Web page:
And some of the motors built for the ill-fated N-1 programme have been used in (wait for it) American launch vehicles – stored for 30 years and then used. Some of them blew up, but that didn’t reduce the fact that they’d originally been built to take Soviets to the Moon.

Copyright © Matthew Wright 2015


7 thoughts on “Is Russia stirring up the moon landing loon conspiracies?

  1. But conspiracy theorists are so much fun!😀 I was quite young during that time, yet I carry with me still the feeling of wonder and optimism NASA inspired in my impressionable mind. Even now I’m monitoring the current Mars mission, Ceres, and Pluto. The quest for knowledge, even when that knowledge is a bit over my head, is one I cherish.

    1. They are indeed an awful lot of fun – the world the conspiracists live in is so very different from ours, filled with hidden secrets that only they can see. There’s quite a good one here in NZ by which ancient Chinese people set up a civilisation here, apparently – the guy who ‘found’ it located ‘evidence’ in a lot of popular tourist spots and other areas such as the Dunedin Botanical Gardens (est. 1863) which to him were industrial ruins from this ancient world…

      I agree on that sense of optimism and wonder. The Moon landings – which happened when I was a kid – were exciting, wonderful, inspiring – all those things. Possibly the greatest miracle was the fact that they were happening for us all, through TV. I still remember the shadowy images of Armstrong stepping out on the Moon.

      1. Ah yes, the “ancient aliens” who came to earth, built countless grand structures, and taught us stupid humans everything except how to clearly record their visit. Those aliens then departed, but forgot the roadmap that’d enable their return. Yeah, I love those guys!

        As I recall the moon landing occurred around midnight my time (I lived on the east coast then). I still remember staying up late with other family members to watch on a B&W television. It’s one of those treasured and, thankfully, ingrained memories.

  2. The old conspiracy theories were the best. (Like everything, I suppose: television, chocolate bars, comic books.) They were like magic tricks and I’ve always had a begrudging respect for people who toiled away to prove the pyramids were built by aliens, or figure out who Kaspar Hauser might have been.

    Today’s conspiracy nuts are obsessed with black flag operations and shady government departments trying to kill us all. Give me a good moon landing hoax any day. I even have my own conspiracy theory on that one: they did land on the moon, but Neil Armstrong left the lens cap on the camera, so they had to fake the photos when they all got back. It’s easily done!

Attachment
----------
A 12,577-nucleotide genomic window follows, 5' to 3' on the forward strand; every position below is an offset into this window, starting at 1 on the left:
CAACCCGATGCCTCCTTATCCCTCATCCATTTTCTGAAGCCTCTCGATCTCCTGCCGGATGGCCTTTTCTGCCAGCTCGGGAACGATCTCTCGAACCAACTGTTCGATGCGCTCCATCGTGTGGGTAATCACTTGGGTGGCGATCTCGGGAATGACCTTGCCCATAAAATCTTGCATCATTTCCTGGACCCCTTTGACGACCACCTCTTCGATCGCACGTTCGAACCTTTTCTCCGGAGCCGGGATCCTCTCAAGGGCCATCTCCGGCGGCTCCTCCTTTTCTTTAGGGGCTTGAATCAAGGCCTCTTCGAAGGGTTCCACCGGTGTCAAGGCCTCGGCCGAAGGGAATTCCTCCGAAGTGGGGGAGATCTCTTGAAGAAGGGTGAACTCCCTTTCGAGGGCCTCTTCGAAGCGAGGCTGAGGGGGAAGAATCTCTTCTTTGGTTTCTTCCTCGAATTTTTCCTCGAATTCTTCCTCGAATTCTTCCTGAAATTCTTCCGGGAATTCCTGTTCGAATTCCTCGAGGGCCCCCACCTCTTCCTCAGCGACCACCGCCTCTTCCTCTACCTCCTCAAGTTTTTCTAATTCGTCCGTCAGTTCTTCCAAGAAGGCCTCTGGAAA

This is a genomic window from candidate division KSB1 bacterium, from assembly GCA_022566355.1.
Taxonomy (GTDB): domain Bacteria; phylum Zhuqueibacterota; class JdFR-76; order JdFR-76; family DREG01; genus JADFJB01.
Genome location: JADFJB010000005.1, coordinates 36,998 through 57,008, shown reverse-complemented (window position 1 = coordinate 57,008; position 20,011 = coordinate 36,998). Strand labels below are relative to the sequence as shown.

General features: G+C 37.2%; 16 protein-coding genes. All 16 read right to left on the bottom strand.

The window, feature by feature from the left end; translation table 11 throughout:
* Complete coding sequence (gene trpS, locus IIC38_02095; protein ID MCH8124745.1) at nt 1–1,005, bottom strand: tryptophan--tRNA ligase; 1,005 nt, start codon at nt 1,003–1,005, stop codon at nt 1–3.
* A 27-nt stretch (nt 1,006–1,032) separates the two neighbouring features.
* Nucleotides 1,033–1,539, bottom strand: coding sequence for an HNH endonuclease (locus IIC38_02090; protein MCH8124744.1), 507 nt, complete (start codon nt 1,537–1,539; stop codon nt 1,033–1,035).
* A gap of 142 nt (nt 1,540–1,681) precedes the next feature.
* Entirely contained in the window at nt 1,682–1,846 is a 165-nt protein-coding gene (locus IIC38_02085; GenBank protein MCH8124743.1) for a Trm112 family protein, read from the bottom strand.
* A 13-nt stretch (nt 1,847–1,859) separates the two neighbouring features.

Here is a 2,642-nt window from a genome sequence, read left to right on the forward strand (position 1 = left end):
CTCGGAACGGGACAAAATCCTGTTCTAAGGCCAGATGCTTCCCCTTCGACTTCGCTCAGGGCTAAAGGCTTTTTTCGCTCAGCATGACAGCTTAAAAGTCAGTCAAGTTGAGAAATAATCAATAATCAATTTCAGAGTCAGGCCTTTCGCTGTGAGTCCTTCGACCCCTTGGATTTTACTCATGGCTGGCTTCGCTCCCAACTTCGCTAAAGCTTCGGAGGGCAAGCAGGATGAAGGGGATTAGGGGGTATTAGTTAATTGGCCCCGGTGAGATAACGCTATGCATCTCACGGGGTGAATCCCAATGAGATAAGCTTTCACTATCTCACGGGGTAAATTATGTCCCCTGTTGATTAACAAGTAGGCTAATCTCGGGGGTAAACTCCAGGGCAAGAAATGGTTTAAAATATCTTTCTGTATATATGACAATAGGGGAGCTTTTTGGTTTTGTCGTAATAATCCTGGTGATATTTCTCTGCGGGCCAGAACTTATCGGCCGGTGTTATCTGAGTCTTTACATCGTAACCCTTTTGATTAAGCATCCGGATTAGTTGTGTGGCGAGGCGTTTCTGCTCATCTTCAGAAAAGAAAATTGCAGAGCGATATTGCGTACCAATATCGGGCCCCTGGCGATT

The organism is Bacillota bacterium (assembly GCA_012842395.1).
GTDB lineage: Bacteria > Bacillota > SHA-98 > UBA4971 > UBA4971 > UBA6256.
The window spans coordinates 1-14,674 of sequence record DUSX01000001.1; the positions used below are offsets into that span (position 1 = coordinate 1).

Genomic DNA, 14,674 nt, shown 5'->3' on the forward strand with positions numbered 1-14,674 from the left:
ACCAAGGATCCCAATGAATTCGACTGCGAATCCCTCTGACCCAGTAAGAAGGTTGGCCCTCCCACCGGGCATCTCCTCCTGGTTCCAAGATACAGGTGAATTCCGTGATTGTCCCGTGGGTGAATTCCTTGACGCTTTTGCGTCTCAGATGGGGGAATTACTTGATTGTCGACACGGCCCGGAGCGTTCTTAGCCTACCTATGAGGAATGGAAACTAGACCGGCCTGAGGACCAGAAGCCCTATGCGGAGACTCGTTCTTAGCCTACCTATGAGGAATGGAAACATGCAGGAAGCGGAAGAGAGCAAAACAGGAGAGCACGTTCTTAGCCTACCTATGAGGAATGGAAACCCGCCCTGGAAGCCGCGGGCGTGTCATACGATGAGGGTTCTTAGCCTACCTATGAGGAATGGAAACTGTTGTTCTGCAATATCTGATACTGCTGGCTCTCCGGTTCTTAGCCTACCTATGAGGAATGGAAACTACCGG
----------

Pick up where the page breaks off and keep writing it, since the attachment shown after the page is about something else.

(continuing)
As for the Russians, Putin seems to be going on some kind of supermarket dash of weird provocations. Threatening the Swedes if they join Nato, welcoming Greece if they leave the EU, insisting there’s nothing corrupt about FIFA. The man’s obviously mad. But he likes a good conspiracy theory, so he at least has a sense of humour.

    Chris

    1. I definitely miss those old conspiracy theories – they were a lot of fun, and everybody had a good laugh before going home. The funny thing about the Apollo 11 photography is that NASA has since published ALL the raw shots taken by the astronauts – who had the near-impossible job of trying to work a Hassleblad strapped to their chest, in a Moon suit, while wearing EVA gloves… And yeah, there’s the due crop of stupid angles, mis-focussed and mis-shot pix. Though in other ways they were lucky – 8-10 out of 100 STILL made it to the pages of National Geographic. Whereas I’ve heard horror stories about photographers here on Earth submitting 1000 pix and having 999 of them rejected…🙂

  3. Ah yes, conspiracy theorists. What do you call them? The “woo-woo crowd?” That movie, “Capricorn One” imagined the moon landings as all faked. It was a fun and entertaining movie, but that’s all it really was. It seems some folks took it it entirely too seriously. The immense effort it would take to fake the moon landings rival just landing on the moon for real. And it’s pretty clear to me that Putin has completely lost his mind. His actions are making less and less sense as the years go on. If he’s pushing conspiracy theories, I can only hope some brave Russians out there keep him as far from the nuclear football as possible.

    1. I never saw that movie but it’s interesting how the whole conspiracy loon apparatus really only took off after it was released. As you say, it was a movie for entertainment, not a treatise. To me it suggests that even the moon conspiracy notion wasn’t really original to its main advocates…